All organisations were very grateful. This made me think about how we sometimes don’t bother with things because they seem so unimportant on a wider scale. £90 to the RCC is probably loose change by their standards but they really appreciated the effort. It’s the gesture, the small step that counts. Whenever I think about my small world not making a difference, I am reminded of that.
Dec 9 1990
Whipping Boy, House Of Byron, The Grown Ups
Benefit for Rape Crisis Centre
The Therapy?? gig in the Attic was absolutely packed. You could sense at this time that there was a buzz around the band. People who were rarely at gigs came out to this one. The Attic wore its title well. Situated upstairs in the small WHITE HORSE INN it could fit 30 people comfortably and 100 people very uncomfortably. All Health + Safety regulations went out the window the day Therapy? played there. Lenny was very worried that his pub would be closed down but still continued to serve beer. This gig, along with the other 4 in the series provided something completely different to a normal Sunday afternoon in the lead up to Christmas.
The Whipping Boy played the following week and almost drew an equally good crowd. It is ironic that both Whipping Boy and Therapy? then went on to sign major label record deals. We had decided that ‘Hope’ would not work with a band on a major record label. My main reason for wanting ‘Hope’ to go down this road was in reaction to the way that record
labels went about their business and how they were linked into other businesses (namely the Arms trade). I also felt that the music business has enough people working for it and if a band subscribes to the business they have the option of utilising that machinery. If Hope’ could stay outside the machine as much as possible we could show people inside and outside bands that there was an alternative. So major label bands were turned down and not approached. It wasn’t a snub or a judgement. It was just something we wished to do. It also left us open for contradiction – something people were only too willing to point out.
Dec 2 1990
Therapy?, Shred, Pig Ignorance
Benefit for Irish M.E. Association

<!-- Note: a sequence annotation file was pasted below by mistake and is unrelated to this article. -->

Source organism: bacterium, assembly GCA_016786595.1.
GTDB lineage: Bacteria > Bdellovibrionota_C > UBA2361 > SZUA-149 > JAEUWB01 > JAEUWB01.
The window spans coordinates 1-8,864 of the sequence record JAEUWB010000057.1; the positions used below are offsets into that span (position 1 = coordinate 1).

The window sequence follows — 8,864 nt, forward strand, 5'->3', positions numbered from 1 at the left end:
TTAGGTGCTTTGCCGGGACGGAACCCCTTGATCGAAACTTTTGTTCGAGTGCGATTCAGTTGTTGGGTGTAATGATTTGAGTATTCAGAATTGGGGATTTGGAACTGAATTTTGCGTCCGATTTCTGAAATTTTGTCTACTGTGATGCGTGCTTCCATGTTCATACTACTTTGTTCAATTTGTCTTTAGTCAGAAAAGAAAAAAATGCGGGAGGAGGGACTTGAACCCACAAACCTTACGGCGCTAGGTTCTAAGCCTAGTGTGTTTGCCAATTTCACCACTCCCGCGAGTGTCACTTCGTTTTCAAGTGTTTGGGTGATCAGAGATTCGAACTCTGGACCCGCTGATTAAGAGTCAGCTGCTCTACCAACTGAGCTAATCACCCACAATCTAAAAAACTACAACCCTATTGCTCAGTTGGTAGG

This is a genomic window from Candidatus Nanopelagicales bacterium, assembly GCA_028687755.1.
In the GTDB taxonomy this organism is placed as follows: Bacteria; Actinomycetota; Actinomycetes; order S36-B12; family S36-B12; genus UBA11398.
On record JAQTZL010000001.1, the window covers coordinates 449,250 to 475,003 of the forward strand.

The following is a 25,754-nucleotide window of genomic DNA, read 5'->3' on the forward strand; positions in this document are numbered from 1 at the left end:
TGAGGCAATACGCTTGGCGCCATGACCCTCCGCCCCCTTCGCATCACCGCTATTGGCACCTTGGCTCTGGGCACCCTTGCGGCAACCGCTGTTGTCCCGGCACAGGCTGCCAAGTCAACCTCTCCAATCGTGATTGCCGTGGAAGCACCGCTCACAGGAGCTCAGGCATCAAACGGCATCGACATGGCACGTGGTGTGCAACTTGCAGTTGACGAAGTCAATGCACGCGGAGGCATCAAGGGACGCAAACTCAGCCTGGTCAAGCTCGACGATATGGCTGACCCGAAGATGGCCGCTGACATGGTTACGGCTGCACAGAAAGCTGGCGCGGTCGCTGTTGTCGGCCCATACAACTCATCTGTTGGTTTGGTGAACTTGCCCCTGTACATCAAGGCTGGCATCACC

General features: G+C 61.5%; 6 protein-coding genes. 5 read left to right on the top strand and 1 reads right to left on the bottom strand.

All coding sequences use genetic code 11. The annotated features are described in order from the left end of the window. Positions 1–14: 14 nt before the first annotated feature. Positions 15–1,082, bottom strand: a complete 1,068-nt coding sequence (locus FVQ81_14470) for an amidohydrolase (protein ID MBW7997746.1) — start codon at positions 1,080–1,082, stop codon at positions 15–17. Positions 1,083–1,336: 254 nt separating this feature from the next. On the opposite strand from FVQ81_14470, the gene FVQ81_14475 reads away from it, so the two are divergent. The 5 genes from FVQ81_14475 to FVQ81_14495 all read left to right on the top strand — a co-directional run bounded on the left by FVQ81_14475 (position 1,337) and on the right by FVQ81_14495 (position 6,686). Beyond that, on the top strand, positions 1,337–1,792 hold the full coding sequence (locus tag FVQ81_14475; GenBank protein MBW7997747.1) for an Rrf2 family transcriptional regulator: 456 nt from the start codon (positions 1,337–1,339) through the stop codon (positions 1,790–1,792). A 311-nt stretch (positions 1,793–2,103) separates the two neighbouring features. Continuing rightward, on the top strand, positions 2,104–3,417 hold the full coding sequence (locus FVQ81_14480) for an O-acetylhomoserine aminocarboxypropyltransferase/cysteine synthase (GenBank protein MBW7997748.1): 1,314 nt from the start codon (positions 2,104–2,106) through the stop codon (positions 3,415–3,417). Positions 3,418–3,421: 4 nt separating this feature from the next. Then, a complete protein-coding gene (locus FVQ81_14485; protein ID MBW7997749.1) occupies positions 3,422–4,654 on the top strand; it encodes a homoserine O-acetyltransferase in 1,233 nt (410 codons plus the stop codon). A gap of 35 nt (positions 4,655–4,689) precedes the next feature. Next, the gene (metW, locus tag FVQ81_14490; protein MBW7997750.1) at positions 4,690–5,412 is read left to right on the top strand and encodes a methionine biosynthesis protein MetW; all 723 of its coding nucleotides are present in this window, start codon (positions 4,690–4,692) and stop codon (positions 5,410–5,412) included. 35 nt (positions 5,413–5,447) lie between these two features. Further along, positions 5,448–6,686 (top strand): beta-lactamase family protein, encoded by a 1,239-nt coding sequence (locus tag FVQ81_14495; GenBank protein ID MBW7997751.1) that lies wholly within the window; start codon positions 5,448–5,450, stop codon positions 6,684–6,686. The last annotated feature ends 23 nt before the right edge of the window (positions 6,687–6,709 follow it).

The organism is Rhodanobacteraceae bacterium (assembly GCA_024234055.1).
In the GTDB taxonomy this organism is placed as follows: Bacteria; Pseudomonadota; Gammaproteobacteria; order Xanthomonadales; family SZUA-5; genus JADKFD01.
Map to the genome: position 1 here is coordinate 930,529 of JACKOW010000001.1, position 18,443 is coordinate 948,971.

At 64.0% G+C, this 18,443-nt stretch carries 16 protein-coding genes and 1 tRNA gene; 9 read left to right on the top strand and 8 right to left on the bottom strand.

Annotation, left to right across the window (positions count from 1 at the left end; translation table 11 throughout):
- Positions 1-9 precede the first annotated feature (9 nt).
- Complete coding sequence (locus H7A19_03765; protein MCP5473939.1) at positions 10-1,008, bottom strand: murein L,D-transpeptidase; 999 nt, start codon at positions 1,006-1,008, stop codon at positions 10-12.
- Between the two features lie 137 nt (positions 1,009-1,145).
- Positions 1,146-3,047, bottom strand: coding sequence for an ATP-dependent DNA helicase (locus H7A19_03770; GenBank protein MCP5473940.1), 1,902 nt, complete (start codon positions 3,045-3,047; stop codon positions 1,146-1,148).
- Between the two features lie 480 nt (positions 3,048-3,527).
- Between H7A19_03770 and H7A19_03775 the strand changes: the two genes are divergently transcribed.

I still felt ill and was seriously lacking in energy. Post-Viral Fatigue Syndrome had given way to a new diagnosis – M.E. If I took even any small exercise I suffered severe muscle pain. My parents bought me a typewriter and I got to work on doing a new fanzine (SKETCH). I spent the little bit of energy I had on writing letters. Valerie, Miriam and the Bearded Lady agreed to help organise these benefits.
We arranged the bands between us and got Paddy to do up a poster. The best way to
publicize the gigs was to do a newsletter to inform people. Hence REACT was born. It started out as 500 2- sided photocopied A4 pages, and cost me£20. It proved a good
way of getting the word out. I put it in record shops/ book shops and cafes as well as giving it out at gigs I wrote REACT solely so I could pass on to other folk some bands I thought were good.
I had heard a lot of good music from bands that weren’t getting exposure anywhere. REACT gave me a chance to write some brief stuff about a band and people could take it or leave it after that. It also allowed Hope a chance to advertise our gigs. REACT became monthly and spread to 5,000 printed copies. It fizzled out after 3 years. It became a chore. I was investing a lot of energy into it and it had advanced from my original intentions. People were taking things too personally. They wanted their band to be reviewed (favourably). They wanted their gig to be mentioned. My feeling on it was if they felt strongly about it they should do one themselves. So I stopped doing it. REACT.
Nov 25 1990
Firewater Creed, Lethargic, Renegade
(Benefit for Stop Animal Experiments)
Andrew Bass asked if I was interested in getting bands to play in the Attic (upstairs in the White Horse Inn). For £30 we’d get the room and a sound engineer. It sounded interesting to me but I didn’t want to become a local promoter. It has always puzzled me as to why music is so inaccessible to people who aren’t old enough to drink in pubs. Most folk start off in bands when they are under 18 but there is nowhere for them, legally, to play.
Back in the late 80s, Ireland’s barowners had a strange interpretation of the licensing laws. They would allow “Minors” (Under 18’s) on their premises until 6.30 but only if accompanied by a legal guardian and, obviously, without serving them alcohol. The police drew a blind eye if minors were on the premises before that time. That “law” has since been rubbished but in 1990 the only way to have no age restrictions at a gig was to play it in the afternoon. So I asked if it could happen! The Attic’s manager, Lenny, agreed to try out Sunday gigs with no age restrictions, starting at 4pm. Again, licensing laws meant people weren’t legally allowed on the premises (even to set-up equipment) between 2.30 and 4 p.m. so sound checks had to be completed by 2.30. In response to Andrew’s suggestion to me, I thought the best thing to do was to have a series of afternoon benefit gigs leading up to Christmas.
Loads of bands had been asking to play ‘Hope’ gigs so here was a chance for many of those to play
December 13 1996
Jackbeast, The Steam Pig, Porn, Brian Bannon, Yawn